June 19–September 12, 2010
The first-ever museum exhibition to explore the phenomenon of bioluminescence — an organism’s ability to produce its own light.
Visitors to Glow: Living Lights start their journey by investigating the chemical process that produces “cool” light. They then explore the world of light-producing terrestrial organisms like fireflies, glow worms and foxfire fungus before traveling on to the mid-ocean, where an estimated 90 percent of the animals produce light. Here visitors encounter alien-looking creatures like viper fish, which dangle a light lure to attract their next meal, and cookie cutter sharks, which earned their name from the cookie-size chunks of flesh they take out of unsuspecting prey in the dark. Visitors continue on to demonstrations of the interesting techniques and equipment used by scientists to study bioluminescence, and then explore the many benefits of this research — from helping to speed the study of cancer-fighting drugs to the detection of anthrax spores in public places.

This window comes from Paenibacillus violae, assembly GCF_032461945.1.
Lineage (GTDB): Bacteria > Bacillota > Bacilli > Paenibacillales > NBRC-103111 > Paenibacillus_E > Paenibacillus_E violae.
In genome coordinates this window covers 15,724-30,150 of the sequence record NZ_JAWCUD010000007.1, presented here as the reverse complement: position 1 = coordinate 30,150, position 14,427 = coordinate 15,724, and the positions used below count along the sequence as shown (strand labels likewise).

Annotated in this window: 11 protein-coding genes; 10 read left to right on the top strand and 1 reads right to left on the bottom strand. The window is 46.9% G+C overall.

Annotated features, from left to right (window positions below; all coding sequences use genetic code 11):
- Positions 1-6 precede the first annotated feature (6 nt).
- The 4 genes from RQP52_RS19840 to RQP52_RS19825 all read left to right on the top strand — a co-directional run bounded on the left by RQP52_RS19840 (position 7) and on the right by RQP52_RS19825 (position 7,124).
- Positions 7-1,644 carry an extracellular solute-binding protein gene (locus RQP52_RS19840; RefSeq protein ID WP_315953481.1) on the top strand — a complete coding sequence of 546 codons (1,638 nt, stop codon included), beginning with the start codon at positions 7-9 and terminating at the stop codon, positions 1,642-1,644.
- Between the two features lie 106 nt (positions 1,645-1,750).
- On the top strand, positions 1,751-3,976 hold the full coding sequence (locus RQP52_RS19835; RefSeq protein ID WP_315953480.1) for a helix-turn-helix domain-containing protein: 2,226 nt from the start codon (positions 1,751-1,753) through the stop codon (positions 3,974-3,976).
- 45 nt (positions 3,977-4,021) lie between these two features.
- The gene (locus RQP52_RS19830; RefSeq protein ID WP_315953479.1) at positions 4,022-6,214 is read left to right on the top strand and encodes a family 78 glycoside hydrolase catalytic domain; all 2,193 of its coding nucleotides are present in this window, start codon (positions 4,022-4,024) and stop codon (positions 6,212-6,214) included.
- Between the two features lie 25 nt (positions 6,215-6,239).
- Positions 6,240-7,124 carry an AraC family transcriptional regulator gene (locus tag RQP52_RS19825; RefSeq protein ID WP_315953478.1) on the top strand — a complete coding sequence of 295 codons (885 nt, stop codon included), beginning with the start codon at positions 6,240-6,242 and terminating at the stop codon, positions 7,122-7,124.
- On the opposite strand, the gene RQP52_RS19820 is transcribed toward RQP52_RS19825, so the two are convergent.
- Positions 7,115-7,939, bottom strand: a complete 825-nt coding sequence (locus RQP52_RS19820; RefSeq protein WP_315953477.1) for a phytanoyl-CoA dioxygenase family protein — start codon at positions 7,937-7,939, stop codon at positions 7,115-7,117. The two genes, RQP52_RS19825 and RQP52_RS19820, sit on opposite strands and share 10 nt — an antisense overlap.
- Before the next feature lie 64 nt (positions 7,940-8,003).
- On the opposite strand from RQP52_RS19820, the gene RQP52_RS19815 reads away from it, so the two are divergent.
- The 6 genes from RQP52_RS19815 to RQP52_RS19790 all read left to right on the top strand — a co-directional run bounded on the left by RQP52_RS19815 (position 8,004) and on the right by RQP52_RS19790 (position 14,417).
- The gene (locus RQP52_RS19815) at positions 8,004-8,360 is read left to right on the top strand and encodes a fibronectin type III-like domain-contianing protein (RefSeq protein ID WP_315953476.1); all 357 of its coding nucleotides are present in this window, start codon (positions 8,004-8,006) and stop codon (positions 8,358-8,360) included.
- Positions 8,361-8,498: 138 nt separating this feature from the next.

Dr. Edith Widder of the Ocean Research and Conservation Association (ORCA) is an author on the subject and has been featured in a number of television and film projects, including specials on the Discovery Channel, National Geographic and PBS. Dr. James Case is a leading expert on fireflies and a research professor at the Marine Science Institute at the University of California, Santa Barbara, and is widely regarded as the “grandfather” of bioluminescence research. Joining Drs. Case and Widder as a curatorial consultant is Dr. Steven Haddock of the Monterey Bay Aquarium Research Institute. Glow: Living Lights is produced by Exhibit IQ.
- Glow Educator's Guide (PDF)
- Flashers attract mates: How do we know?
- Firefly Watch - report your firefly sightings and help scientists track firefly populations!
- Photos from Glow lecturer Sönke Johnsen's Bahamas survey